1- God had sent famine upon them. 5:6 Their teeth were clean because they didn't have any bread to eat.

        2- He had also sent drought. 5:7-8 He had withheld the rain and then sent in only in spots. They had gotten thirsty but didn't return to God.

        3- God had judged their crops. 5:9 He had sent a wind and then pestilence. They did not return to Him.

        4- God had sent plagues and killed their young men in war. 5:10. They did not return to him after He had killed their young men in battle. The decaying bodies of the soldiers was a stench they were so many.

        5- God had allowed the border raids. 5:11 He was allowing even at this time the Assyrians to raid and take cities captive.  

d- "Prepare to meet they God." 5:12-13

        God is saying to them that the time has come for judgment. Prepare to meet Him is stating that it is certain. Amos reminds them of the futility of standing against the power of the Creator.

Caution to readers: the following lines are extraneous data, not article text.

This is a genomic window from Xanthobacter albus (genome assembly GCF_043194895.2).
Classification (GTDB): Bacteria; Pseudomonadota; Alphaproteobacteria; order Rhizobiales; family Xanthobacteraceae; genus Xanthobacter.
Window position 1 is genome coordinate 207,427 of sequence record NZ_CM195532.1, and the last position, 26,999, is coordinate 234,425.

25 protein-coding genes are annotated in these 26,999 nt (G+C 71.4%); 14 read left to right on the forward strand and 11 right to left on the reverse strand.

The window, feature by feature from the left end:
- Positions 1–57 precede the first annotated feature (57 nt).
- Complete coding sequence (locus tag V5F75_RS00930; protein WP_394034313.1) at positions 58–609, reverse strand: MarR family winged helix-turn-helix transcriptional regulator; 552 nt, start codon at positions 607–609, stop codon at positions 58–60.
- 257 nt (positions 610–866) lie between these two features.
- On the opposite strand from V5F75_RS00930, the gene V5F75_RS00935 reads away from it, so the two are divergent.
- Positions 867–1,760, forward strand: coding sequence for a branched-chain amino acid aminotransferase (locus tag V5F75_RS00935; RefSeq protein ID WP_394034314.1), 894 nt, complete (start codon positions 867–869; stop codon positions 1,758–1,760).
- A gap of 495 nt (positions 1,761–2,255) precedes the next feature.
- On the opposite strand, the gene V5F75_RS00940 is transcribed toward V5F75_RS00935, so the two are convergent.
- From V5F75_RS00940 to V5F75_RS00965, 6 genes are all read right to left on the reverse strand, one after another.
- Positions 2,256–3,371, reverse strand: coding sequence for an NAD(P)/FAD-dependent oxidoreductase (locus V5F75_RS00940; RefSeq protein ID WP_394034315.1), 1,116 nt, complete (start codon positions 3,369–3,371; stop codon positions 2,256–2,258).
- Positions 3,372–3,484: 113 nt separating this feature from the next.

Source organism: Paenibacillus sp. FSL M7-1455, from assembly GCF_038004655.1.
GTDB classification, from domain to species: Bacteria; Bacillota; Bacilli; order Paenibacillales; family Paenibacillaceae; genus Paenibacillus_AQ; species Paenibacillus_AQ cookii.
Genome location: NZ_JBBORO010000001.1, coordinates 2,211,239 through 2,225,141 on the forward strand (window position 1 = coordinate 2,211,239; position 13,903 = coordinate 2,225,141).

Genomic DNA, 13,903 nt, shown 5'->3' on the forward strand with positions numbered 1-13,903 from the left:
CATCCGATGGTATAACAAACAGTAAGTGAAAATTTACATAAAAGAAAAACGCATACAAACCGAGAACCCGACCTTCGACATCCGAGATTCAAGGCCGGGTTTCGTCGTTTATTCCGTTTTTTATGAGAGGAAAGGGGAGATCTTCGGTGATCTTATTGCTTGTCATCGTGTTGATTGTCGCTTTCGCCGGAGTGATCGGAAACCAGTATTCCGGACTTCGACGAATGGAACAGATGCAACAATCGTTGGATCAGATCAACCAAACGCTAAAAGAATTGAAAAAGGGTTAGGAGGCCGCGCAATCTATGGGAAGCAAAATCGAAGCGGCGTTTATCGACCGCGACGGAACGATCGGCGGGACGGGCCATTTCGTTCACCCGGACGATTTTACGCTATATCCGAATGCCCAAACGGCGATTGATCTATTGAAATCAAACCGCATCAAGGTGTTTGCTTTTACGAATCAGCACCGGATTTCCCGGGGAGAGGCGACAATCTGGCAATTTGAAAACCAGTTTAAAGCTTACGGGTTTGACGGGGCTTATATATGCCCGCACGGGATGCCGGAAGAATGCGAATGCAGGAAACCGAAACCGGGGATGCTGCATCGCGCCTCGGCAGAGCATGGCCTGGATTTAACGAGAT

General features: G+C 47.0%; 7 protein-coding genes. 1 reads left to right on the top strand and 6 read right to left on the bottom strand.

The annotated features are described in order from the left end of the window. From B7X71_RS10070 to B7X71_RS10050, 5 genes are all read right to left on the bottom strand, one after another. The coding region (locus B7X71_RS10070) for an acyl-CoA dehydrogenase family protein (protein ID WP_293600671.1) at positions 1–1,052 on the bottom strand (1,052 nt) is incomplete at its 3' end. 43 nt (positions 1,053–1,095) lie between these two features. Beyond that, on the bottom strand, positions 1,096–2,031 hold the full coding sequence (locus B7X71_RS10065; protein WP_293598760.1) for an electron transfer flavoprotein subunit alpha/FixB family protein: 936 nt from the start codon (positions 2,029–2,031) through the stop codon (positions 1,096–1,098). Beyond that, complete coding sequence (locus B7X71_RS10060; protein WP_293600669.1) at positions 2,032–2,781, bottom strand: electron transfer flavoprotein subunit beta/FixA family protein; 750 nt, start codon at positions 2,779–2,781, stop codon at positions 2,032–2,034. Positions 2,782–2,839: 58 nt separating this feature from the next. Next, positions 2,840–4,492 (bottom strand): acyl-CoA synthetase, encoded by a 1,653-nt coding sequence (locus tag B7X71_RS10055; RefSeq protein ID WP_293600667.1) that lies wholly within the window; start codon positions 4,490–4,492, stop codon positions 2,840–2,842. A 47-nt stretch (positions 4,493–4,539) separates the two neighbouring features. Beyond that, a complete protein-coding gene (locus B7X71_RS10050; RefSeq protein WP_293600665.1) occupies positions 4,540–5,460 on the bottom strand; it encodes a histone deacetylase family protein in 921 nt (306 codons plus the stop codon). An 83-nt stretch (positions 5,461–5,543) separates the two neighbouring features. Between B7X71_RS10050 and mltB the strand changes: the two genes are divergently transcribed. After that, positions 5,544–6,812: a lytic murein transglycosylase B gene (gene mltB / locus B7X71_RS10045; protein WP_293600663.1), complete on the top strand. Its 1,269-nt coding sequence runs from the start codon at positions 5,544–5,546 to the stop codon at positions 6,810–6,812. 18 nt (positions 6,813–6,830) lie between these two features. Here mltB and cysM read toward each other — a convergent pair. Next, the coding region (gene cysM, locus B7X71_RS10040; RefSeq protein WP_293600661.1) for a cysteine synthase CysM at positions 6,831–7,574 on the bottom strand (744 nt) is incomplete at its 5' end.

Heb 10:31 says, "It is a fearful thing to fall into the hands of the living God." 

C- Third Prophecy: 5:1 "Hear this word..."

        The key word for this third prophetic message is "Seek."  

a- Funeral Dirge. 5:1-3

This chapter begins with a funeral dirge for Israel. Amos is singing a sad funeral song. The NIV translates lamentation as "Lament". The Hebrew word is "qiynah" (kee-naw). It means, "A dirge (as accompanied by beating the breasts or on an instrument)." Jeremiah wrote the book of Lamentations over the fall of Judah some years later. This is a mini-Lamentations for Israel.